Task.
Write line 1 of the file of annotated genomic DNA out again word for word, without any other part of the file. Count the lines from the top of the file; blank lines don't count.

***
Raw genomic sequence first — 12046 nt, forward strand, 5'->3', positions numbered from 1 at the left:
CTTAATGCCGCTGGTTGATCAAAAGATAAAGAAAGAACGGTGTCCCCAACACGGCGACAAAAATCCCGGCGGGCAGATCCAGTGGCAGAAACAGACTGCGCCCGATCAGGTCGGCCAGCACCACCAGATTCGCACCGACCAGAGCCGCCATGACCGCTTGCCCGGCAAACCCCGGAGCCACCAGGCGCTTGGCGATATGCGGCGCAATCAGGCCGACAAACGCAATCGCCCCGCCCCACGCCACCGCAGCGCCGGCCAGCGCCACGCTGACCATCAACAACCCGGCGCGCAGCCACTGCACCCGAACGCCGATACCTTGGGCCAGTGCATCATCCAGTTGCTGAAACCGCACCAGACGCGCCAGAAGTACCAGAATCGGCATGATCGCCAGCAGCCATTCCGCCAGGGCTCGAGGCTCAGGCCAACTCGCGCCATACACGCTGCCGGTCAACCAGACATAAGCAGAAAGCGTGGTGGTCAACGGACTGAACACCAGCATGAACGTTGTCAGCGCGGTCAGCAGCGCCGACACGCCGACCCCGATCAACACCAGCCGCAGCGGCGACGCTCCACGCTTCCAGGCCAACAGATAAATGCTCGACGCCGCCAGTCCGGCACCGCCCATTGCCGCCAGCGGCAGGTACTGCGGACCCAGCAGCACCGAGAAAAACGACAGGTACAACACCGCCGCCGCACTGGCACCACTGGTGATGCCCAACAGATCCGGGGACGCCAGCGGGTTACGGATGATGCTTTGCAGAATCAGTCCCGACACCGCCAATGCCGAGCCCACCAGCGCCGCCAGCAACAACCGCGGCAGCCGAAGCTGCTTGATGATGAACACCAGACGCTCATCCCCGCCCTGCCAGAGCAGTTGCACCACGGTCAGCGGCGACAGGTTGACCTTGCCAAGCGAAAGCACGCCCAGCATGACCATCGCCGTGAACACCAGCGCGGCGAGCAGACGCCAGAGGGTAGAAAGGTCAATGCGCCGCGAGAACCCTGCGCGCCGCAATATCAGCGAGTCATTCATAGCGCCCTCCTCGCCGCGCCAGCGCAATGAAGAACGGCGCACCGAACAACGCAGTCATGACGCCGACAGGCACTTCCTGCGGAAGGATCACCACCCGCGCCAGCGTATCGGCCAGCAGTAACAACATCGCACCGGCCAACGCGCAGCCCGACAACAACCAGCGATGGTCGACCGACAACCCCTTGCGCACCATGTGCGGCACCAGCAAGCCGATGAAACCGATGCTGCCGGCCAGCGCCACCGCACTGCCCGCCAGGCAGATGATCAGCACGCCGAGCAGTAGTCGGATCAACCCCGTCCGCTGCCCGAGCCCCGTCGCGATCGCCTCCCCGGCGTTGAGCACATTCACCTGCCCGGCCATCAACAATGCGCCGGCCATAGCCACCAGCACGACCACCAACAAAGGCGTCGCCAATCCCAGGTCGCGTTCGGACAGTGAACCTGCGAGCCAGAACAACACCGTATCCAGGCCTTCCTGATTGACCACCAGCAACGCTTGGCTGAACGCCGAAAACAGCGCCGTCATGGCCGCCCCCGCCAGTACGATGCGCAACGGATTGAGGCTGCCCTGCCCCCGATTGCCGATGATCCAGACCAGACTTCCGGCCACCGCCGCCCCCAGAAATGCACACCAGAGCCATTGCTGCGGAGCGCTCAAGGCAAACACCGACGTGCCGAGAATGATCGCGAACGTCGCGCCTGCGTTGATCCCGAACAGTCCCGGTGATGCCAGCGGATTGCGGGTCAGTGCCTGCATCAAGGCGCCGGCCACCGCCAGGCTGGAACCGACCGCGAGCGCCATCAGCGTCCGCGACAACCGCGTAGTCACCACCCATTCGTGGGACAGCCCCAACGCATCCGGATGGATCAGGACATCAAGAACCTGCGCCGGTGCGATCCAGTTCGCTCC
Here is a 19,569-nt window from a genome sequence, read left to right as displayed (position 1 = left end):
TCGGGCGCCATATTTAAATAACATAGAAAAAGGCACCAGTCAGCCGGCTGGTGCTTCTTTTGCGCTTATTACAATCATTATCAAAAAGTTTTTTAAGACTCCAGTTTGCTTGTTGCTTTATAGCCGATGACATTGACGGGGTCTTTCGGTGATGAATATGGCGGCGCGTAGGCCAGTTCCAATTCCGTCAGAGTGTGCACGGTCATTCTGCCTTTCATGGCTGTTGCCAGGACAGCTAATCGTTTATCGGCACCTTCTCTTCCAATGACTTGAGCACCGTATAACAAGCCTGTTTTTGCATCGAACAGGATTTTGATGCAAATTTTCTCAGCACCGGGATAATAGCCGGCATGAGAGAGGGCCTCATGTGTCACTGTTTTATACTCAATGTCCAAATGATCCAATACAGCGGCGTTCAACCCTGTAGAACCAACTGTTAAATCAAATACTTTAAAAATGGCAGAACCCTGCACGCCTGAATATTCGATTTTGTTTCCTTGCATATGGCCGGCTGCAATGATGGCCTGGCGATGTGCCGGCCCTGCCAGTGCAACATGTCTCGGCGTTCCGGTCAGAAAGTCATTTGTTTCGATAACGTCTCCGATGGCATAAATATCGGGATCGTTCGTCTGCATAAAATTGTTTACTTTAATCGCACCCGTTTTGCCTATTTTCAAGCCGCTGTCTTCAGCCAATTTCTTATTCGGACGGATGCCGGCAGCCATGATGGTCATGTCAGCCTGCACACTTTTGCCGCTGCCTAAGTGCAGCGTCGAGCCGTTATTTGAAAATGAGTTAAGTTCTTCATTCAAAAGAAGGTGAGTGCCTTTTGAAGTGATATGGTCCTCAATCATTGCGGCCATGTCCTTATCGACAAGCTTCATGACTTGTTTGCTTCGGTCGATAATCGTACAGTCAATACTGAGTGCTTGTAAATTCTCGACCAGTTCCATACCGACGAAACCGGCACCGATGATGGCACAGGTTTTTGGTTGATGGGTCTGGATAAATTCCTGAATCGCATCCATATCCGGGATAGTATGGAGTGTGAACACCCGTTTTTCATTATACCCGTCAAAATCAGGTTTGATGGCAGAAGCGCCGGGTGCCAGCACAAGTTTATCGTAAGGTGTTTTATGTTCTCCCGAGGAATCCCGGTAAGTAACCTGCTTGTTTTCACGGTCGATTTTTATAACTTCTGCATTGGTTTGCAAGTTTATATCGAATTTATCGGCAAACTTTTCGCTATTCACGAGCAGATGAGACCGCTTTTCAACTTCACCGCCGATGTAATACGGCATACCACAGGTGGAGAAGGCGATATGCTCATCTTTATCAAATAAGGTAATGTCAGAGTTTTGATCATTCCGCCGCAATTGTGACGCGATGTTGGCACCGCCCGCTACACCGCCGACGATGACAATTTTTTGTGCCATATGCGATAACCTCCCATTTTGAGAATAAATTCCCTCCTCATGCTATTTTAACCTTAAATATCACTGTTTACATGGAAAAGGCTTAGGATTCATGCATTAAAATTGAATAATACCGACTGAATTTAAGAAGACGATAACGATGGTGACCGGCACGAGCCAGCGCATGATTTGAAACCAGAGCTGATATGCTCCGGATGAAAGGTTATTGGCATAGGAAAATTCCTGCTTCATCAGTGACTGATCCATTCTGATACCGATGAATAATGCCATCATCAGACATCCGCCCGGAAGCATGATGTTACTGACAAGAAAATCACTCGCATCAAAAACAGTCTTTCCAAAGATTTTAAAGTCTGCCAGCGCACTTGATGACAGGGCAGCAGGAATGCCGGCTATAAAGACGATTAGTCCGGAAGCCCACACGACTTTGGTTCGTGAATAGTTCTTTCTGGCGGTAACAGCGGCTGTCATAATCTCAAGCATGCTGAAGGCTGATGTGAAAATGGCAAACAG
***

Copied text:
Raw genomic sequence first — 12046 nt, forward strand, 5'->3', positions numbered from 1 at the left: